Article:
However, even if courts in future cases brought under Rule 180.1 were to define evidence of fraud as liberally as the Kraft court, it is clear that certain cases of alleged manipulation will not be prosecutable as “fraud-based manipulation.” The DRW matter is a case in point. As Judge Sullivan repeatedly found, DRW made no secret of its conviction that the pre-existing price for the swaps in question was lower than it should be; this candor would likely have been fatal to any case brought under rule 180.1, had the conduct in questions continued after the effective date of Dodd-Frank.
Some of this regulatory slack could be taken up by continued vigorous use of the anti-spoofing provision of Dodd-Frank, a new enforcement authority that has quickly become a favoed weapon in the CFTC’s arsenal. To prevail in a spoofing case, the CFTC need only show that, at the time that a bid or offer was submitted, the defendant intended to cancel before consummation. Although spoofing is often used as a tactic by which to manipulate the price of a commodity or derivative, to prevail in a spoofing case the Division of Enforcement does not need to prove that manipulation was the ultimate goal of a spoofer.
If a market participant can credibly show that it subjectively believed that the price to which it was trying to move a particular market was the “natural,” rather than artificial, price, the underlying fact that it was trying to move the price wouldn’t be adequate, under the logic of Judge Sullivan’s opinion, to prove up manipulation in violation of § 9(a)(2). This will make it that much harder for the CFTC to enforce an already challenging prohibition against manipulation.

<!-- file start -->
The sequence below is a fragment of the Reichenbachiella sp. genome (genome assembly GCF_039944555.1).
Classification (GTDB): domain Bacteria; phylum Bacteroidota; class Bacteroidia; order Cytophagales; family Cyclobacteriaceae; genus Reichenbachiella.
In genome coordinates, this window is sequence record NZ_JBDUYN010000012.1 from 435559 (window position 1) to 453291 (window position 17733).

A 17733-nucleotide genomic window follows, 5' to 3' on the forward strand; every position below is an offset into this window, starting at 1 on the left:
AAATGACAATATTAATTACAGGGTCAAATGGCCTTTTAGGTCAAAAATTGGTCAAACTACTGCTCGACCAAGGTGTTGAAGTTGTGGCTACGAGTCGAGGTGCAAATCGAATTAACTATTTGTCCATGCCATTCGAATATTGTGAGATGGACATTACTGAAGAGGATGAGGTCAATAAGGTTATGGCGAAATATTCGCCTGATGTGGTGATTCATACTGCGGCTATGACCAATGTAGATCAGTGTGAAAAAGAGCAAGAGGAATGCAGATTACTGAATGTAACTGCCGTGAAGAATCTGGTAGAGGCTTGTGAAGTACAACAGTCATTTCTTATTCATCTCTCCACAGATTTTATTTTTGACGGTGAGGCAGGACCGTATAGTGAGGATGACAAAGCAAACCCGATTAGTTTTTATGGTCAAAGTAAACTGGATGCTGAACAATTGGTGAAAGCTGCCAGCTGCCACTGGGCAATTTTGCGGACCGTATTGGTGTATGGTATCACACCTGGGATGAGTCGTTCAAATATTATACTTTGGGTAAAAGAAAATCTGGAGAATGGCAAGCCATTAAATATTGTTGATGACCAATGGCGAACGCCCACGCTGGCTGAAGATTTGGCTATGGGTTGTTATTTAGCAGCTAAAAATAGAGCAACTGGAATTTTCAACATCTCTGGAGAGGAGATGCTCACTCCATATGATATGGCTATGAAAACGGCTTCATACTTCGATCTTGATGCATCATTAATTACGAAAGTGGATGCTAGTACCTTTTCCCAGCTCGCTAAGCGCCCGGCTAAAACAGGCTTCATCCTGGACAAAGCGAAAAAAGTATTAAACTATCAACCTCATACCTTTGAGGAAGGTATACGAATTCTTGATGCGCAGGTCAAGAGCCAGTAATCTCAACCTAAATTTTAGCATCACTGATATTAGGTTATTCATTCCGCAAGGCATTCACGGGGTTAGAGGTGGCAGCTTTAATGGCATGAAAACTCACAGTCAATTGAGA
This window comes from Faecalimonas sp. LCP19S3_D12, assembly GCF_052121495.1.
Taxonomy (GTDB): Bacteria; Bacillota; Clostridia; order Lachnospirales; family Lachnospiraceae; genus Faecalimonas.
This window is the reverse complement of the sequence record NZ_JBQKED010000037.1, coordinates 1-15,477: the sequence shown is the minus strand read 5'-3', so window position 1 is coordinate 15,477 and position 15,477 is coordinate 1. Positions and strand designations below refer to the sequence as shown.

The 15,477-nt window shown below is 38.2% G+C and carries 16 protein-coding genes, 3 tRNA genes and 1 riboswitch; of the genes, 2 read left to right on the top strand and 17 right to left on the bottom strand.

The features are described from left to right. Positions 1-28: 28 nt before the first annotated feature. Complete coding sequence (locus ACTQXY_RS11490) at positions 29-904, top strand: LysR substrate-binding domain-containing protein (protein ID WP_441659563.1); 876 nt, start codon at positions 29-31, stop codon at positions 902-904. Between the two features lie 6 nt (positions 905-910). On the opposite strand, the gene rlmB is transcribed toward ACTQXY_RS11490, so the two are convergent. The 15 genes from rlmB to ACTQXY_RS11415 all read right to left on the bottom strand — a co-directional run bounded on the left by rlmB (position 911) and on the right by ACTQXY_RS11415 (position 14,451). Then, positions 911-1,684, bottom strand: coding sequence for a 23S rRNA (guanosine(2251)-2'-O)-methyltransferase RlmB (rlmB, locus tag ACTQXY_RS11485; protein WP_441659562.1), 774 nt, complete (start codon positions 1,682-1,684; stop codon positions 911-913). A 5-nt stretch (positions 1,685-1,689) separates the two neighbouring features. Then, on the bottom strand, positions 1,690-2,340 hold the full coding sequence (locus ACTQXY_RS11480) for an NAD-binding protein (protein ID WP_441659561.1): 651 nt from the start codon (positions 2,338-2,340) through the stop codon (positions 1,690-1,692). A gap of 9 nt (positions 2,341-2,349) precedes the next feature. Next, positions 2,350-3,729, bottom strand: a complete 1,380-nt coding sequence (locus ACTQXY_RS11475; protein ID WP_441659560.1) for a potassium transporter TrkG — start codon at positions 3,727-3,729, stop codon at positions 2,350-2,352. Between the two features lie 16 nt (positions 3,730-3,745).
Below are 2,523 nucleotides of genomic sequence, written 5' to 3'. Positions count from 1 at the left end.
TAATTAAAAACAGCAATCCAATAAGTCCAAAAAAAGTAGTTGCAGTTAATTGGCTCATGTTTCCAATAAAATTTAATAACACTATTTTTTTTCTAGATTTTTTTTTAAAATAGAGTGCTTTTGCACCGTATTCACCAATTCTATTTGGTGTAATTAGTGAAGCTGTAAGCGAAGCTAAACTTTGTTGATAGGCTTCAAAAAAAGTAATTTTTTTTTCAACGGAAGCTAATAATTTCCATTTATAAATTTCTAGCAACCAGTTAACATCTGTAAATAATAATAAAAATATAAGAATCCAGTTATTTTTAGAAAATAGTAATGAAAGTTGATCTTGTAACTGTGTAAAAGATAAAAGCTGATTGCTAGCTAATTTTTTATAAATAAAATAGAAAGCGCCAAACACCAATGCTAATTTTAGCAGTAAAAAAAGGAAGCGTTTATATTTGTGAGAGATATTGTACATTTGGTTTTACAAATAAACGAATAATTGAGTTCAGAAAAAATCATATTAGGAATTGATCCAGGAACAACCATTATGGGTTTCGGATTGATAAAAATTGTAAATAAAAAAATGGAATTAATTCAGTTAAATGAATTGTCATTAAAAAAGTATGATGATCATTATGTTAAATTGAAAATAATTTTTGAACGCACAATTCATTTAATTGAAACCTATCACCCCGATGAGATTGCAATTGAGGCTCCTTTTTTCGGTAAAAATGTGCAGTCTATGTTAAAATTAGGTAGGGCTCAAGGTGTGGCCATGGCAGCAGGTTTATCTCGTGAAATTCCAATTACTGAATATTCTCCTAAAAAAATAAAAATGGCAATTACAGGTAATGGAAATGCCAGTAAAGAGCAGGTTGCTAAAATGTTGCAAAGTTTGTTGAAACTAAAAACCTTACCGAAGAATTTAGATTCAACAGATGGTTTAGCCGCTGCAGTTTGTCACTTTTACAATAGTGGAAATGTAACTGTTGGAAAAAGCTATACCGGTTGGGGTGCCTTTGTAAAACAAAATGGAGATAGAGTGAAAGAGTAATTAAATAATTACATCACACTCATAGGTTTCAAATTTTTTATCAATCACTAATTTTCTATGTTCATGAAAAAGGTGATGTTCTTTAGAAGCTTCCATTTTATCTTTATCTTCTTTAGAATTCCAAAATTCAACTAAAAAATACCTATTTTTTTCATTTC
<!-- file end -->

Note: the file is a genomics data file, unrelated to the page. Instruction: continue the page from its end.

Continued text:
See, e.g., Sept. 17, 2009, Press Release from Senator Maria Cantwell (“Current law makes it difficult for the Commodities Futures Trading Commission to effectively meet its mandate to investigate and punish market manipulation, resulting in little or no deterrent against abusive practices. This is because current law sets a very high bar for the CFTC to prove market manipulation.”).
 More recently, a district court in California reached a mirror-image conclusion in a Rule 180.1 fraud case, ruling that the CFTC had to show that the fraud charge had involved manipulation as well. CFTC v. Monex Credit Co., 17- CV-01868 (JVS) (C.D. Ca) (May 1, 2018).
 In a stark departure from the adage that “success has many fathers, and defeat is an orphan,” the DRW litigation stretched through the tenures of three Directors of Enforcement, as it was filed before the author became Director in 2014 and wasn’t decided until almost two years after the author departed the Commission.
 At the time that this post was written, the CFTC had not filed a notice of appeal, but it still had time before the deadline.
Aitan Goelman is a partner and the Chair of the Securities and Commodities Litigation Practice in the Washington office of Zuckerman Spaeder LLP, and former Director of the Division of Enforcement at the U.S. Commodity Futures Trading Commission.